Read These Next
Last month, I wrote about How to Score Cheap Tickets and Avoid Rip-Offs – the gist being to hit the resale market but watch your back.
Then I got an email from Chris Grimm, a representative of the Fan Freedom Project that started earlier this year. He wrote…
Thought you might be interested in a trend that might make those cheap tickets disappear forever. The trend is restrictive ticketing – like non-transferable paperless tickets or will-call only. These ticketing systems eliminate traditional tickets and instead tie your admittance to an event to your credit card. This practically eliminates the ability to transfer tickets easily, which would mean a lot of those ticket holders who are trying to off-load their tickets at the last minute for whatever price they can get will be stuck.
In other words, with a paperless system, without the purchasing credit card, the ticket goes from “admit one” to “admit none.” The Ticketmaster paperless system is like that, and popular artists like Miley Cyrus and Justin Bieber use it. It’s far from universal for now, although Ticketmaster’s CEO thinks it eventually will be.
So why the push to paperless? Here’s a blurb from Ticketmaster’s Frequently Asked Questions page…
The event provider (promoter, artist and/or venue) has elected to employ Ticketmaster’s paperless ticketing in an effort to best ensure that fans can purchase tickets at the price they initially set for the event.
Basically, they’re saying paperless ticketing prevents scalpers from buying up tickets at face value, then jacking up prices on the resale market. This is kind of funny since artists like Neil Diamond have been caught buying tickets to their own shows and marking them up for resale – with the help of their promoters and Ticketmaster itself. While the less rich and famous among us might sometimes flip a ticket at a higher price to make a quick buck, the resale market also offers the opportunity to purchase tickets cheap, as well as get rid of tickets you can’t use.
This next little bit from Ticketmaster’s paperless ticketing FAQ is also amusing, given the questions that follow it: “Fans have unanimously enjoyed the added ease and convenience of their [paperless] experience.”
Unanimously? Convenience? Here are questions after that on the list…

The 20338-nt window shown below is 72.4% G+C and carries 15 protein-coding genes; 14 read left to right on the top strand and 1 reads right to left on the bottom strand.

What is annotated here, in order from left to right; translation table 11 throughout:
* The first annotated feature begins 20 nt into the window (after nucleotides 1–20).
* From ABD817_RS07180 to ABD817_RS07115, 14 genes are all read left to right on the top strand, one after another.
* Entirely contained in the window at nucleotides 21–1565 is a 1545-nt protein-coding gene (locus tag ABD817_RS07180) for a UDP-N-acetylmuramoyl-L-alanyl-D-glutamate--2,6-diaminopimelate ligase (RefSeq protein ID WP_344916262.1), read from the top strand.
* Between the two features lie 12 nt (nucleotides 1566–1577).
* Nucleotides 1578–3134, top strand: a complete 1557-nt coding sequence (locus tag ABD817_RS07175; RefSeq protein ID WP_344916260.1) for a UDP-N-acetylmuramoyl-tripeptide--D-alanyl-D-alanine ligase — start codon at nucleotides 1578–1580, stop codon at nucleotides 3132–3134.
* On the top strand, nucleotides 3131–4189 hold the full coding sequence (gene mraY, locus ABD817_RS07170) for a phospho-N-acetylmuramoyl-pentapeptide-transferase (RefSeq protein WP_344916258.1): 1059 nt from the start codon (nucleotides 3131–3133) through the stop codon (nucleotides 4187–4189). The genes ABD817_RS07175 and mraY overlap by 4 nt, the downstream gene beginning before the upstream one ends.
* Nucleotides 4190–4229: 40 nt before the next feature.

“May I use a ‘Virtual Credit Card’ to make online purchases?”
Nope, because you have to swipe a physical card at the venue, even though virtual credit cards help prevent identity theft.
“What other restrictions should I be aware of?”
You can’t use gift cards of any kind – including those from Ticketmaster itself.
“Can I buy the tickets but not go to the show?”
Ticketmaster says, “If you buy tickets for friends or family, sometimes you only have to go to the gate, not through the gate. Simply accompany them to the venue.” Of course, it’s not simple if you don’t live near the venue.
They then add, depending on the venue’s rules, “Sometimes the ticket buyer must enter the venue with their party.” And how do you know which venues do this? You have to call before you buy. How convenient.
The list goes on. Of course, these are the people who charge a “convenience fee,” remember? (Speaking of fees, you might be entitled to a small refund next year because of a class-action lawsuit against Ticketmaster.)
And as for unanimous approval of the paperless practice, that’s obviously an absurd claim. For proof, see FFP’s survey of season ticket holders. Or read the Toronto Sun story of an angry mother who couldn’t get her kids into a Bieber show without forking over her credit card and an authorization note. Trusting your teens with your credit card at a venue filled with their heartthrob’s merchandise? Super convenient.
But if you’re worried about the death of the secondary market for tickets, don’t. Because Ticketmaster has its own resale market: TicketExchange, where they take an extra cut on the tickets they already sold by hitting resellers with fees.
One of Ticketmaster’s biggest rivals, resale marketplace StubHub, was the initial backer of the Fan Freedom Project. FFP is doing things like testifying to local governments, voicing fan complaints, and helping them contact legislators. Legislation was recently introduced in Florida to block resale restrictions, New York already has a similar law in effect, and several other states are looking at the issue.